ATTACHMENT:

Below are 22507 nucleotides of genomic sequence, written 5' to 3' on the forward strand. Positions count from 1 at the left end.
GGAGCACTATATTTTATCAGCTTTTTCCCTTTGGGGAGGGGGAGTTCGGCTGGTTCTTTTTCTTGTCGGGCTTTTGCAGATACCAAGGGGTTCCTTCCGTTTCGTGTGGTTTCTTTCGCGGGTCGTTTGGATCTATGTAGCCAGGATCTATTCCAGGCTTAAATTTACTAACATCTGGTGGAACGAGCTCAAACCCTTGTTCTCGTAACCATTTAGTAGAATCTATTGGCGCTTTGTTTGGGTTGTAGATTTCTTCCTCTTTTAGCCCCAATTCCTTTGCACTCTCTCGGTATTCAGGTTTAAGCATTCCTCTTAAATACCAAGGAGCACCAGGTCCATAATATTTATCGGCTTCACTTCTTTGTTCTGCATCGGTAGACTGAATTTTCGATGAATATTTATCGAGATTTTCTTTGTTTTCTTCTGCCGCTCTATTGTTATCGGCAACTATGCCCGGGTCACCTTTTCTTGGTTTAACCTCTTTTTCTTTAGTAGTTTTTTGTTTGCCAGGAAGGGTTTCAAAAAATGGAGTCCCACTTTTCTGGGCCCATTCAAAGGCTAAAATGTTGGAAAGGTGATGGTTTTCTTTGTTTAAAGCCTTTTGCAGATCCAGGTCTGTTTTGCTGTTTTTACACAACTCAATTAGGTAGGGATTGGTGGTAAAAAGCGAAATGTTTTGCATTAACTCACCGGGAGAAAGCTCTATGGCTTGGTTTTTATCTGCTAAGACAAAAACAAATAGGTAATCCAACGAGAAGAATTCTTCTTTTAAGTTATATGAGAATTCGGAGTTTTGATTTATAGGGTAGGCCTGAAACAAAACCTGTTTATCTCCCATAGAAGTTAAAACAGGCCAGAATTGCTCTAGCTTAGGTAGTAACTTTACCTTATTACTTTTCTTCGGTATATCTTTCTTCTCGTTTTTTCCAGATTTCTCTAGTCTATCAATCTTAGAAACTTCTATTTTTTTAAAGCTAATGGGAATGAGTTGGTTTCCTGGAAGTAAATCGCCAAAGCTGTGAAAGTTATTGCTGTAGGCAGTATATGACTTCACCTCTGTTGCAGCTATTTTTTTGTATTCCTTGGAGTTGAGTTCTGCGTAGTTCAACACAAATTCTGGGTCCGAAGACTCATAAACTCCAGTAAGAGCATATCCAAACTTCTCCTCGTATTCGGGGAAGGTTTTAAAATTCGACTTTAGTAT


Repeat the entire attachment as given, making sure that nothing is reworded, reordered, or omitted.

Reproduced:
Below are 22507 nucleotides of genomic sequence, written 5' to 3' on the forward strand. Positions count from 1 at the left end.
GGAGCACTATATTTTATCAGCTTTTTCCCTTTGGGGAGGGGGAGTTCGGCTGGTTCTTTTTCTTGTCGGGCTTTTGCAGATACCAAGGGGTTCCTTCCGTTTCGTGTGGTTTCTTTCGCGGGTCGTTTGGATCTATGTAGCCAGGATCTATTCCAGGCTTAAATTTACTAACATCTGGTGGAACGAGCTCAAACCCTTGTTCTCGTAACCATTTAGTAGAATCTATTGGCGCTTTGTTTGGGTTGTAGATTTCTTCCTCTTTTAGCCCCAATTCCTTTGCACTCTCTCGGTATTCAGGTTTAAGCATTCCTCTTAAATACCAAGGAGCACCAGGTCCATAATATTTATCGGCTTCACTTCTTTGTTCTGCATCGGTAGACTGAATTTTCGATGAATATTTATCGAGATTTTCTTTGTTTTCTTCTGCCGCTCTATTGTTATCGGCAACTATGCCCGGGTCACCTTTTCTTGGTTTAACCTCTTTTTCTTTAGTAGTTTTTTGTTTGCCAGGAAGGGTTTCAAAAAATGGAGTCCCACTTTTCTGGGCCCATTCAAAGGCTAAAATGTTGGAAAGGTGATGGTTTTCTTTGTTTAAAGCCTTTTGCAGATCCAGGTCTGTTTTGCTGTTTTTACACAACTCAATTAGGTAGGGATTGGTGGTAAAAAGCGAAATGTTTTGCATTAACTCACCGGGAGAAAGCTCTATGGCTTGGTTTTTATCTGCTAAGACAAAAACAAATAGGTAATCCAACGAGAAGAATTCTTCTTTTAAGTTATATGAGAATTCGGAGTTTTGATTTATAGGGTAGGCCTGAAACAAAACCTGTTTATCTCCCATAGAAGTTAAAACAGGCCAGAATTGCTCTAGCTTAGGTAGTAACTTTACCTTATTACTTTTCTTCGGTATATCTTTCTTCTCGTTTTTTCCAGATTTCTCTAGTCTATCAATCTTAGAAACTTCTATTTTTTTAAAGCTAATGGGAATGAGTTGGTTTCCTGGAAGTAAATCGCCAAAGCTGTGAAAGTTATTGCTGTAGGCAGTATATGACTTCACCTCTGTTGCAGCTATTTTTTTGTATTCCTTGGAGTTGAGTTCTGCGTAGTTCAACACAAATTCTGGGTCCGAAGACTCATAAACTCCAGTAAGAGCATATCCAAACTTCTCCTCGTATTCGGGGAAGGTTTTAAAATTCGACTTTAGTAT